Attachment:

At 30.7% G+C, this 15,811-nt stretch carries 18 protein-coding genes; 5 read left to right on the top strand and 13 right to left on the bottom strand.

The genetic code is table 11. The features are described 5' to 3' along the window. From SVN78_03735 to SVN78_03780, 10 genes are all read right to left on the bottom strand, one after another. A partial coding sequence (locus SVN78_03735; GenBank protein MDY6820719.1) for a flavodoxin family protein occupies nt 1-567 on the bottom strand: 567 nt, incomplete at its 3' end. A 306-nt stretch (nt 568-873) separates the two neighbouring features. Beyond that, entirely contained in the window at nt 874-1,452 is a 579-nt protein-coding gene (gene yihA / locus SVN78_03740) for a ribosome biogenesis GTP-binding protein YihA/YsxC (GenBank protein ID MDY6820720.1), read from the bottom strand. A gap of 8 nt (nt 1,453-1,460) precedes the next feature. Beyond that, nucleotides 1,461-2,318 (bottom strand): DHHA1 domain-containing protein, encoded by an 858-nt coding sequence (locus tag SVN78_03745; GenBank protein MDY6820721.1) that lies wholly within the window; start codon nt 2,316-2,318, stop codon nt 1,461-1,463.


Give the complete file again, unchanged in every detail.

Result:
At 30.7% G+C, this 15,811-nt stretch carries 18 protein-coding genes; 5 read left to right on the top strand and 13 right to left on the bottom strand.

The genetic code is table 11. The features are described 5' to 3' along the window. From SVN78_03735 to SVN78_03780, 10 genes are all read right to left on the bottom strand, one after another. A partial coding sequence (locus SVN78_03735; GenBank protein MDY6820719.1) for a flavodoxin family protein occupies nt 1-567 on the bottom strand: 567 nt, incomplete at its 3' end. A 306-nt stretch (nt 568-873) separates the two neighbouring features. Beyond that, entirely contained in the window at nt 874-1,452 is a 579-nt protein-coding gene (gene yihA / locus SVN78_03740) for a ribosome biogenesis GTP-binding protein YihA/YsxC (GenBank protein ID MDY6820720.1), read from the bottom strand. A gap of 8 nt (nt 1,453-1,460) precedes the next feature. Beyond that, nucleotides 1,461-2,318 (bottom strand): DHHA1 domain-containing protein, encoded by an 858-nt coding sequence (locus tag SVN78_03745; GenBank protein MDY6820721.1) that lies wholly within the window; start codon nt 2,316-2,318, stop codon nt 1,461-1,463.